Quote Originally Posted by pfd4life
    A brother is dead, and for what? One of the most disturbing things about this, is that, chances are, someone knew he had been drinking and did not say anything.
    I agree, that is very disturbing.
    Quote Originally Posted by pfd4life
    I'm only speculating on the last part, but te Jeep was registered to the FD, so I can only assume he was at the FD for a regular drill night. Someone had to know he was or had been drinking.
    from the description of the truck, it sounds like a brush truck. maybe he was in it by himself, maybe he went to the bar before drill night and then came to the firehouse, maybe he took the brush truck to the store and bought a 12 pack to enjoy during the drill, maybe the entire department got hammered, and he was the only one driving. I don't know, there are too many maybes, before you start assuming things, lets wait and see what the investigation brings.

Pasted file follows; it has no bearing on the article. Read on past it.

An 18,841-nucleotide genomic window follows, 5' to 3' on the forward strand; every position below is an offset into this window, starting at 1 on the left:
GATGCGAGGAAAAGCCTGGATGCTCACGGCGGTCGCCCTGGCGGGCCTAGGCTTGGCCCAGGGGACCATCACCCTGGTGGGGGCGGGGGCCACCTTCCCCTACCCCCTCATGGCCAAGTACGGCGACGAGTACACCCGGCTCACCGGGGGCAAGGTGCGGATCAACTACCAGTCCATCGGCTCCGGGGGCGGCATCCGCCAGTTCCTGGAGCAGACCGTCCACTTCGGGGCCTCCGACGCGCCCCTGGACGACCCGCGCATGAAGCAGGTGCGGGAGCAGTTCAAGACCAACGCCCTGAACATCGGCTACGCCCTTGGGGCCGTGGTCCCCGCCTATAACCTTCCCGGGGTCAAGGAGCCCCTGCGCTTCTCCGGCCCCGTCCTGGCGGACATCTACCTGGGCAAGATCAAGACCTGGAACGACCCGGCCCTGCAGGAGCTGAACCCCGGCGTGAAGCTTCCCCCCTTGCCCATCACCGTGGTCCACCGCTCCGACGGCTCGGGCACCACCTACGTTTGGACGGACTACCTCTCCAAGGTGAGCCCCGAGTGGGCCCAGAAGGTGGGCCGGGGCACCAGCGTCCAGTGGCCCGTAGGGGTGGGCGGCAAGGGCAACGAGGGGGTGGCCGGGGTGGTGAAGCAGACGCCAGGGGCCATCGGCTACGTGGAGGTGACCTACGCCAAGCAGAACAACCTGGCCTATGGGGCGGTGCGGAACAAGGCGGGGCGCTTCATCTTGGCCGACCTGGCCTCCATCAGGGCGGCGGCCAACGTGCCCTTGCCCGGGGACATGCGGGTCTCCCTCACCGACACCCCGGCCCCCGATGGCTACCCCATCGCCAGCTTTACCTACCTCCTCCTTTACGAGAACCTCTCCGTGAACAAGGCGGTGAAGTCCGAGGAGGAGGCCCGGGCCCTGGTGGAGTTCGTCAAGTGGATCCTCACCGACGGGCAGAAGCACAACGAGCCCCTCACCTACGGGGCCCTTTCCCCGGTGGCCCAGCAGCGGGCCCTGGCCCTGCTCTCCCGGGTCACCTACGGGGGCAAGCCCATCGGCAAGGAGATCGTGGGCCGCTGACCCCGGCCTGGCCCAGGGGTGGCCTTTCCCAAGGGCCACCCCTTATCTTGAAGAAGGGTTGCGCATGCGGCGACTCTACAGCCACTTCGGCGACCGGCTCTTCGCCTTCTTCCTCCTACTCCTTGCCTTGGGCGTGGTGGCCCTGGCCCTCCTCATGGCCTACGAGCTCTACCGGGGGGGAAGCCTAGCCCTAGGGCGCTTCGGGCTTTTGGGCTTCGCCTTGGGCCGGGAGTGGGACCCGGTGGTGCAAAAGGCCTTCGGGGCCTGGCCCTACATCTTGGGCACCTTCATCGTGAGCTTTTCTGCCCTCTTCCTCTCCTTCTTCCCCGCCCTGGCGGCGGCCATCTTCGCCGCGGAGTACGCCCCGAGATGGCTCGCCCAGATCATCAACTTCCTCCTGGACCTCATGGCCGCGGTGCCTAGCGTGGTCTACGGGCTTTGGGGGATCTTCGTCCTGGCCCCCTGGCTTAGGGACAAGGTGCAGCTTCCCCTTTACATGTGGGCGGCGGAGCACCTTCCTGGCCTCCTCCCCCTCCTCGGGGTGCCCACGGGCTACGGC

If my basic HazMat training has taught me nothing else, it's that if you see a glowing green monkey running away from something, follow that monkey!

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    I don't think this has anything to do with the "alcohol in the firehouse or not" debate. The fact is, he responded while impaired. No matter what side of the fence you're on with the beer in the station issue, responding while intoxicated should never happen. The end result speaks for itself.

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    Quote Originally Posted by DrParasite
    actually, with the information we have at the moment, the whole idea of alcohol in a fire house has nothing to do with the situation.